Inflowing gas onto a compact obscured nucleus in Arp 299A⋆
Herschel spectroscopic studies of H2O and OH
1 Department of Earth and Space Sciences, Chalmers University of Technology, Onsala Space Observatory, 439 92 Onsala, Sweden
2 Universidad de Alcalá de Henares, Departamento de Física, Campus Universitario, 28871 Alcalá de Henares, Madrid, Spain
3 Naval Research Laboratory, Remote Sensing Division, 4555 Overlook Ave SW, Washington, DC 20375, USA
Received: 3 June 2016
Accepted: 2 November 2016
Aims. We probe the physical conditions in the core of Arp 299A and try to put constraints on the nature of its nuclear power source.
Methods. We used Herschel Space Observatory far-infrared and submillimeter observations of H2O and OH rotational lines in Arp 299A to create a multi-component model of the galaxy. In doing this, we employed a spherically symmetric radiative transfer code.
Results. Nine H2O lines in absorption and eight in emission, as well as four OH doublets in absorption and one in emission, are detected in Arp 299A. No lines of the 18O isotopologues, which have been seen in compact obscured nuclei of other galaxies, are detected. The absorption in the ground state OH 2Π3/2-2Π3/2(5/2)+-(3/2)- doublet at 119 μm is found redshifted by ~ 175 km s-1 compared with other OH and H2O lines, suggesting a low excitation inflow. We find that at least two components are required in order to account for the excited molecular line spectrum. The inner component has a radius of 20−25 pc, a very high infrared surface brightness (≳3 × 1013L⊙kpc-2), warm dust (Td > 90 K), and a large H2 column density (NH2 > 1024 cm-2). The modeling also indicates high nuclear H2O (1−5 × 10-6) and OH (0.5−5 × 10-5) abundances relative to H nuclei. The outer component is larger (50−100 pc) with slightly cooler dust (70−90 K) and molecular abundances that are approximately one order of magnitude lower. In addition to the two components that account for the excited OH and H2O lines, we require a much more extended inflowing component to account for the OH 2Π3/2-2Π3/2(5/2)+-(3/2)- doublet at 119 μm.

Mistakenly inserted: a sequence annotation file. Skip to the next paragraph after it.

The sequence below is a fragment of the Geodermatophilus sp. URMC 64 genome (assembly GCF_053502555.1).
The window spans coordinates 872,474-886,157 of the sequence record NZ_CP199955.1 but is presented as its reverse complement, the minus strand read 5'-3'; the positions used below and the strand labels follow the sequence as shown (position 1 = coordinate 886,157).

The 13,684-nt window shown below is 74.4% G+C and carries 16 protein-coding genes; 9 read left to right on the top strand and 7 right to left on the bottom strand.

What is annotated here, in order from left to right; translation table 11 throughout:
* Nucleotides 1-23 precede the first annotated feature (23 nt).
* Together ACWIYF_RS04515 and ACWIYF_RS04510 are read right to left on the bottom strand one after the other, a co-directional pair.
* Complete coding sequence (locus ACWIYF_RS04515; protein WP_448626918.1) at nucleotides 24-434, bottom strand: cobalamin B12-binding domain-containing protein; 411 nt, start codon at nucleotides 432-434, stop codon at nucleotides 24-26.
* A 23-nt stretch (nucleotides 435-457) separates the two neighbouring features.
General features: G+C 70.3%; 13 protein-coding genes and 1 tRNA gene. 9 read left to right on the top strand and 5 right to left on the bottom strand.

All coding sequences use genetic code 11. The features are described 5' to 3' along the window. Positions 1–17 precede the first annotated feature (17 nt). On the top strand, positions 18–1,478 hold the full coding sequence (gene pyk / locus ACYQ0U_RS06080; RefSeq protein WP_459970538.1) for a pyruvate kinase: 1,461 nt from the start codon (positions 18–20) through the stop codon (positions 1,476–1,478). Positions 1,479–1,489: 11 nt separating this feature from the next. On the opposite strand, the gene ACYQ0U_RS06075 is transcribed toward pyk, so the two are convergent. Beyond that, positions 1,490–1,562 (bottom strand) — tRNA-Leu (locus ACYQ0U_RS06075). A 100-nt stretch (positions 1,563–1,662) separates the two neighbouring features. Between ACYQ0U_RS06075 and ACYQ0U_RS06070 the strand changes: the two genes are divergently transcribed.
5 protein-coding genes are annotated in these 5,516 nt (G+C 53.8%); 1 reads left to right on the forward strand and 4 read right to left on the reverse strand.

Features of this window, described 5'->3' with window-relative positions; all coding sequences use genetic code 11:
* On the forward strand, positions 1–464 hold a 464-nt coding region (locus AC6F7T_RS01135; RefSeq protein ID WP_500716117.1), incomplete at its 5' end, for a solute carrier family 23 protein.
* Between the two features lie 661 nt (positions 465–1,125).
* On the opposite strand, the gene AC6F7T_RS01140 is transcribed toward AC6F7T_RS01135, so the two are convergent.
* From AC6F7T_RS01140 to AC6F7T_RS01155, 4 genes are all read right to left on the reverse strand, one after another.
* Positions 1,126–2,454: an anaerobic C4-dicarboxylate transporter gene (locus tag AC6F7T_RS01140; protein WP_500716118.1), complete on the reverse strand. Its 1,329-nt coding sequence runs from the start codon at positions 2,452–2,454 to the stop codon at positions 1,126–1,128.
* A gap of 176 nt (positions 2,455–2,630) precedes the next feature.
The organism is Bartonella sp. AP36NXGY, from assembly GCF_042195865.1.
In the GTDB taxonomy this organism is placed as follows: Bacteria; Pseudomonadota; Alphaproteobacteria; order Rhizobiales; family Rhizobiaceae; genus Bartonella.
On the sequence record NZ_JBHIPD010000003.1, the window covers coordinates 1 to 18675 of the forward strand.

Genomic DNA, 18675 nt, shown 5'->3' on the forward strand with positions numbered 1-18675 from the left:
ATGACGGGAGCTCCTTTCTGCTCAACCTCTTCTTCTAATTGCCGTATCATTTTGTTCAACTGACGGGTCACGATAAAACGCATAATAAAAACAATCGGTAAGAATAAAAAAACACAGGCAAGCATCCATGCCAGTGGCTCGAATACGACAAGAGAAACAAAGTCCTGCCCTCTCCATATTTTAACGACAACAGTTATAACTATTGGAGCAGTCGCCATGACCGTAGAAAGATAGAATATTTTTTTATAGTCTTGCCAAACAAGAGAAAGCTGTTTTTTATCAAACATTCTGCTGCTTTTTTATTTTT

Conclusions. The Compton-thick nature of the core makes it difficult to determine the nature of the buried power source, but the high surface brightness indicates that it is an active galactic nucleus and/or a dense nuclear starburst. Our results are consistent with a composite source. The high OH/H2O ratio in the nucleus indicates that ion-neutral chemistry induced by X-rays or cosmic-rays is important. Finally we find a lower limit to the 16O/18O ratio of 400 in the nuclear region, possibly indicating that the nuclear starburst is in an early evolutionary stage, or that it is fed through a molecular inflow of, at most, solar metallicity.
Key words: ISM: molecules / galaxies: ISM / galaxies: individual: Arp 299 / line: formation / infrared: galaxies / submillimeter: galaxies
© ESO, 2017